Power utility giant Manila Electric Company (Meralco) will be contracting at least 1,500 megawatts of renewable energy (RE) capacity to form part of its supply portfolio that will be utilized in servicing its more than seven million customers.
According to Meralco President and CEO Ray C. Espinosa, the initial batch of its targeted RE contracting shall be carried out within five-year period and this will likewise serve as one of the anchors of the firm’s sustainability agenda.
“At the contracting side for our supply, we are committing ourselves to secure 1,500MW of renewable energy for the next five years and to make a strong point about our objective of moving quickly to clean energy by 2050,” he noted.
Espinosa qualified the targeted RE capacity procurements will “replace our mid-merit requirements, which is about 29-percent of the total supply mix we need for our captive customers with renewable energy.”
By policy, distribution utilities (DUs) like Meralco are also sanctioned by the government-designed Renewable Portfolio Standards (RPS) to source certain percentage of their supply from RE-generated capacities. It will be accelerating at an annual increment to be prescribed by the Department of Energy.
The RPS is an alternative incentive mechanism to lure capital flow in the next wave of RE installations in the country, as cast in the Philippine Energy Plan – and this buildup is seen hitting more than 71,000 megawatts by year 2040.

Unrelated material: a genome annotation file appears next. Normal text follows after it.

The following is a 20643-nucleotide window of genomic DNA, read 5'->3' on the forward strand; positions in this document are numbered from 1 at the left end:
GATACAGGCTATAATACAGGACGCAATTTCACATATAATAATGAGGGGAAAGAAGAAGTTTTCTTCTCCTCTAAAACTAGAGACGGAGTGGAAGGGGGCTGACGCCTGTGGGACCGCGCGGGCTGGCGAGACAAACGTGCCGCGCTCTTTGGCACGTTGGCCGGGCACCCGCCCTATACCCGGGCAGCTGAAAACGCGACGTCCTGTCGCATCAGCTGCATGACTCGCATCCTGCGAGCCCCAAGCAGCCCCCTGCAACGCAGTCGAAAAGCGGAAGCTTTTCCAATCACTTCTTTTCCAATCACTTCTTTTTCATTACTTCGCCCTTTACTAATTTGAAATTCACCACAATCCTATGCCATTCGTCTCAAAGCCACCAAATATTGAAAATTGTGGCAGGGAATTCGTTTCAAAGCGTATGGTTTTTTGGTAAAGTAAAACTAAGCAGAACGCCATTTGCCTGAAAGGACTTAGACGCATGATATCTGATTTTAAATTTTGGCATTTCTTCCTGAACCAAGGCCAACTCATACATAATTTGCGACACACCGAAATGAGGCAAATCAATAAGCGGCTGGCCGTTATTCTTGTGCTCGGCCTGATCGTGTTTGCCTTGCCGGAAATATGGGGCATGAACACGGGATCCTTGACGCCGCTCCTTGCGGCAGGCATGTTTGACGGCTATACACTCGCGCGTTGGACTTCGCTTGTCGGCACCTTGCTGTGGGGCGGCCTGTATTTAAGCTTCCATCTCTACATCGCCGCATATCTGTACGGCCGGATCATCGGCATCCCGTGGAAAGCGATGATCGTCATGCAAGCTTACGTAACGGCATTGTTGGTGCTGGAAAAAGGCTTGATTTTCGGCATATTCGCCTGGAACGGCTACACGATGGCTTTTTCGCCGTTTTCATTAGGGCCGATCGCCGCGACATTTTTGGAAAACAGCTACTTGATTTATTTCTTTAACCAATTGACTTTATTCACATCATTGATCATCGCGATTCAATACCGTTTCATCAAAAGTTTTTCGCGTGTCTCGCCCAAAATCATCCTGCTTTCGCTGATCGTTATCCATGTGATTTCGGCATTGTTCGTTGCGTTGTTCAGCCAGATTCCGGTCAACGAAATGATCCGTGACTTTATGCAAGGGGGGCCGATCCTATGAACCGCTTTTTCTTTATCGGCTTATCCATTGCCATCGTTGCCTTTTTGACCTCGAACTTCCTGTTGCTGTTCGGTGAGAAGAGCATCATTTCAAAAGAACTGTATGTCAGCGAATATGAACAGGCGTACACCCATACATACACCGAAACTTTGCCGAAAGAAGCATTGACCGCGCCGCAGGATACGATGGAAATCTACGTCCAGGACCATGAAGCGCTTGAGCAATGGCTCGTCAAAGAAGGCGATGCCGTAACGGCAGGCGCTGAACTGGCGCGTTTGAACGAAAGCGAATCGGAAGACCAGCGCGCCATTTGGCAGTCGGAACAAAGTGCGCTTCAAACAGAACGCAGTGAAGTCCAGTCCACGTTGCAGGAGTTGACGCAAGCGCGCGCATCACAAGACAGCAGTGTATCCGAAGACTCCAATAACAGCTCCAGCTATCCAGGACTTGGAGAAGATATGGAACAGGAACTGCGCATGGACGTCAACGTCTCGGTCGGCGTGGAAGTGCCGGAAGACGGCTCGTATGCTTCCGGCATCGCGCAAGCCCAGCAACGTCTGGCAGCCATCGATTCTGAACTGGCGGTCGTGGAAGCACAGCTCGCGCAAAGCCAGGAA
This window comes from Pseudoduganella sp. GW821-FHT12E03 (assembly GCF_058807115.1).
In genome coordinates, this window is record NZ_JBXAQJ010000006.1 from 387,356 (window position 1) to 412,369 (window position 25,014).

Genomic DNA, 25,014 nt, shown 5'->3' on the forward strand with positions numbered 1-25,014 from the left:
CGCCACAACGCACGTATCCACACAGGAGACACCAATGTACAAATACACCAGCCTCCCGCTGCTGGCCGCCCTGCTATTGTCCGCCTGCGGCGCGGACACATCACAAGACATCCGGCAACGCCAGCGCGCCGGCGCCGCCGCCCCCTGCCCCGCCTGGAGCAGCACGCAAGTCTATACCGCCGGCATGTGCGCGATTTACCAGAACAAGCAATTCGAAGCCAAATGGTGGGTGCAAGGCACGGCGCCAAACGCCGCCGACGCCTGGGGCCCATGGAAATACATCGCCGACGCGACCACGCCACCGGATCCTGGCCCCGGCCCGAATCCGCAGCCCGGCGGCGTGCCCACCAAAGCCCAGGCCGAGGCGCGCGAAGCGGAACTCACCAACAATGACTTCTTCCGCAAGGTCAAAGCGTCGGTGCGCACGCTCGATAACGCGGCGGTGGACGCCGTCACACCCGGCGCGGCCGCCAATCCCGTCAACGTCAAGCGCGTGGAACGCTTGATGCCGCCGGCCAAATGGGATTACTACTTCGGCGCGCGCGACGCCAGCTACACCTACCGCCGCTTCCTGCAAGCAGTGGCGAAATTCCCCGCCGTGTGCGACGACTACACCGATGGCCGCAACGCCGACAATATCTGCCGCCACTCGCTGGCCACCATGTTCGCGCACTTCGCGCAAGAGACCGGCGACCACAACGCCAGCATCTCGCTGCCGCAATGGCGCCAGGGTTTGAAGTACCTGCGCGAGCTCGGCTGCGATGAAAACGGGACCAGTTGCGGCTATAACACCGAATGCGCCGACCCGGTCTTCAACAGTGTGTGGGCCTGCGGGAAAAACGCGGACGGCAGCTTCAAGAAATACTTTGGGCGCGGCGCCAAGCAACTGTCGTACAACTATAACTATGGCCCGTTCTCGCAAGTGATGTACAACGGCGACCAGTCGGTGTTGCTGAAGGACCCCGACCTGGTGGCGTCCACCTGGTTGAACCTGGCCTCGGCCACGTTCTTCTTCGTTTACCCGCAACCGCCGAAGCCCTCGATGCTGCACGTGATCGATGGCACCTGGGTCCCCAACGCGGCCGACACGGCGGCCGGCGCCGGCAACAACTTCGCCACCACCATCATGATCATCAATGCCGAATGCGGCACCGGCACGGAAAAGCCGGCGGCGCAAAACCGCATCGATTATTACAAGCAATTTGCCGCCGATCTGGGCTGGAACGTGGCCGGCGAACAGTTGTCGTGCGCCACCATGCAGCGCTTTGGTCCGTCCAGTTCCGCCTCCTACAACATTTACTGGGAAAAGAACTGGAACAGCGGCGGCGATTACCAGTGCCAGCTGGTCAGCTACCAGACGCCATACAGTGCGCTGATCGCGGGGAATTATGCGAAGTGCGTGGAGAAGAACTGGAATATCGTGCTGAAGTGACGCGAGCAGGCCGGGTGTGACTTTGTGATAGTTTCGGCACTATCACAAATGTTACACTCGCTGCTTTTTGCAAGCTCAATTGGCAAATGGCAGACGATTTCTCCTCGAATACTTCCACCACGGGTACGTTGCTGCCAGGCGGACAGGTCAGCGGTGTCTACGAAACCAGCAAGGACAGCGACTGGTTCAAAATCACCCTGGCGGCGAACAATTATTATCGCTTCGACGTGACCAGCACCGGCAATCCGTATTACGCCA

Espinosa specified that the “energy transition agenda” will be a space that the utility firm will be making significant contributions to – not just on its power distribution network, but also on the power retailing segment of its business as underpinned by the Retail Competition and Open Access (COA) policy of the restructured electricity sector.
“On the retail side, we have secured at least 400MW of solar supply for our contestable customers for the period 2022 and 2026,” he stated.
The Meralco chief nevertheless opined that the “energy transition” does not just end with procuring RE capacity, because with the intermittency of such technologies – chiefly for solar and wind, it must also be a conscious decision on the part of the power utility to prudently procure baseload capacity; and these facilities shall be able to provide reliable power round-the-clock and must not unduly burden also the pocket of consumers.
“Even if we couple it (RE) with batteries – because batteries are very expensive, the cost of power would rise, so you would have to balance the move to clean energy versus the economic needs of the people and the country,” he stressed.
Espinosa expounded “in order to address this dependable energy issue as we move to clean energy, we are now seriously looking at nuclear as providing that dependable baseload capacity in an effort to finally say, we are veering away from fossil fuels – whether that is coal or whether that is gas.”
And while gas is generally upheld as a “transition fuel,” Espinosa emphasized, that “it is not a solution to getting a carbon-free 2050 Philippines.”